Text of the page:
I never met Paul Robeson, but not for lack of trying.
I knew he lived on Chestnut Street in Philadelphia and I often thought of him in the 1970s when drove down the street. I was director of American Baptist News Service at the time and I was eager to interview him. It didn’t bother me that he was probably Presbyterian. I was sure I could write around that for a Baptist audience.
Robeson is only dimly remembered by the current generation, but I thought he was one of the towering figures of the twentieth century. In the fifties my mother listened to Robeson’s flawless bass-baritone voice on a scratchy 78. I particularly remember his rendition of “What Is America to Me,” a patriotic song adored by white Republicans.
I never knew if my mother knew Robeson was an African American Communist.
The son of a slave who became pastor of Witherspoon Presbyterian Church in Princeton, N.J., Robeson was only the third African American to enroll in Rutgers University. He lettered in football and joined the debating team. He briefly practiced law after graduating from Columbia Law School.
Persons of a certain age will remember Robeson’s theatrical and cinematic career, especially the way he sang “Ol’ Man River” in the musical Show Boat in 1928. He starred as Brutus in the film The Emperor Jones, the first American film to star an African American actor – and the last to star a black actor for another two decades.
Robeson was an active anti-fascist in the 1930s and sang to raise money for the Republican cause in the Spanish Civil War.
He became an active campaigner for labor unions and civil rights, once telling President Truman that if he didn’t seek legislation to halt the lynching of blacks, “the Negroes will defend themselves.”
In 1956 Robeson was called before the House Un-American Activities Committee and invoked the Fifth Amendment to avoid identifying his political views. “Whether or not I am a Communist is irrelevant,” he said. “The question is whether American citizens, regardless of their political beliefs of sympathies, may enjoy their constitutional rights.”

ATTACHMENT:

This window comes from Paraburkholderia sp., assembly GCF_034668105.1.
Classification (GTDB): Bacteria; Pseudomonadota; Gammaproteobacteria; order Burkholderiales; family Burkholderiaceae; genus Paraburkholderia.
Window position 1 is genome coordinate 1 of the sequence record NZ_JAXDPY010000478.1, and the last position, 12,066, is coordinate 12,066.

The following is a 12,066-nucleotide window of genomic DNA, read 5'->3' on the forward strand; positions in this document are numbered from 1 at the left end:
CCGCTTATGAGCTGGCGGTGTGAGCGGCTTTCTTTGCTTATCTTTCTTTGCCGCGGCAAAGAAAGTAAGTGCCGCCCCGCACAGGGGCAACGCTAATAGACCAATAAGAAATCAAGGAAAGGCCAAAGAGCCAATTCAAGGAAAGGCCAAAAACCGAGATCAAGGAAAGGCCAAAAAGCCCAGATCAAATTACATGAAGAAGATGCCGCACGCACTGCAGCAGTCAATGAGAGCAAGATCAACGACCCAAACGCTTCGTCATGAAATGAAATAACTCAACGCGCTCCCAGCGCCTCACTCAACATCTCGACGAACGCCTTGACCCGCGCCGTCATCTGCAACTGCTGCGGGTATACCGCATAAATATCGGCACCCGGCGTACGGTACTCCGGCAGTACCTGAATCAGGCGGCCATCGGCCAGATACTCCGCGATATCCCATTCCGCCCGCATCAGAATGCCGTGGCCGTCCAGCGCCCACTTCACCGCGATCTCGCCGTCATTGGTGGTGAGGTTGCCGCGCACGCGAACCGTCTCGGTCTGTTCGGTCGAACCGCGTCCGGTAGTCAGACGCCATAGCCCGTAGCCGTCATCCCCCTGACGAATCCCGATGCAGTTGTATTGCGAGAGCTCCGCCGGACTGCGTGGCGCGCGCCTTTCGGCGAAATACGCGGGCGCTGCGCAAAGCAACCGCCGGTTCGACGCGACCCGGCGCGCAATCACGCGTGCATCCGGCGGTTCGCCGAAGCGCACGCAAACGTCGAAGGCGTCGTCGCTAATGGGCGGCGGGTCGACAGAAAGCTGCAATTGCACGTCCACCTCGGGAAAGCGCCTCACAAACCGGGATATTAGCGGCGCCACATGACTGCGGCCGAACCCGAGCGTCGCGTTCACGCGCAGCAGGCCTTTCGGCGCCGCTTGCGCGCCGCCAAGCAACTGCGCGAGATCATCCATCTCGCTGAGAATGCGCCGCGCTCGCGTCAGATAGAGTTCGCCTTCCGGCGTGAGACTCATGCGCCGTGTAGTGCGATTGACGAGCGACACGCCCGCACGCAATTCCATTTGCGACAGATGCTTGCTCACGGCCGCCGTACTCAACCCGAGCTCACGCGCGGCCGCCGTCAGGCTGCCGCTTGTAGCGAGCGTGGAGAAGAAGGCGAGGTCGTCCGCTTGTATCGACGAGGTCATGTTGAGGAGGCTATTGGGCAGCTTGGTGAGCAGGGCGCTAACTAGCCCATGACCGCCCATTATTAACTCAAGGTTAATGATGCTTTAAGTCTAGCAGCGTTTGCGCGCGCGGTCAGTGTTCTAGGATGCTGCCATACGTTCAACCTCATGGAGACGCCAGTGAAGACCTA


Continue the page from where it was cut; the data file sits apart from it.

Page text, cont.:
Robeson was blacklisted and the U.S. government refused to allow him to travel outside the country, effectively ending his international concert career. His passport was restored in 1958 after a landmark Supreme Court decision and he embarked on a world tour that included singing American and Russian songs in Moscow.
Robeson retired in 1963 and moved to Philadelphia. I wrote to him several times to request an interview but, as I anticipated, did not hear from him. My friend Malcolm Poindexter, a Philadelphia journalist and host of KYW-TV’s “Black Edition” program, knew Robeson well. I asked Malcolm if he had any advice for contacting Robeson for an interview.
“He won’t do it,” Malcolm said. “He’s been treated horribly by the press. He won’t talk to you.”
“Even the Baptist press?” I asked.
“No reporters, not even me,” Malcolm said.
I eventually gave up on my ambition to meet Paul Robeson, but I often thought about him when I drove through his Chestnut Street neighborhood.
As it turned out, Malcolm Poindexter was probably protecting Robeson because he knew one of the great man’s deepest secrets.
Robeson had suffered from bi-polar disorder most of his life and by 1970 he was in no shape to communicate with the outside world.
Writing in Psychology Today in December 2019, Ingrid Blaufarb Hughes wrote:
During the years of his hospitalization, (his wife) Eslanda Robeson continued to tell friends and the public that he was suffering from exhaustion. When the couple returned to New York in 1964 Robeson was still unwell. Doctors made a number of diagnoses of his physical and mental problems, but he continued frail, depressed and at times suicidal. He never really recovered. After Eslanda died, he was cared for by his sister in Philadelphia. When he was well enough he had visits from friends, but in many ways he was secluded from the world.
Hughes noted sadly that in the mid 20th century, mental and emotional illness carried such a stigma that people rarely talked about it.
“The pain and illness that Robeson suffered during his last years in no way take away from the brilliance of his life,” Hughes wrote. “We are all richer for his presence on this earth.”
She is right, of course. Paul Robeson was a giant of the arts and a singular leader in the movement for human, civil, and constitutional rights.
And those of us who never had a chance to meet him can be grateful that we were his honored contemporaries.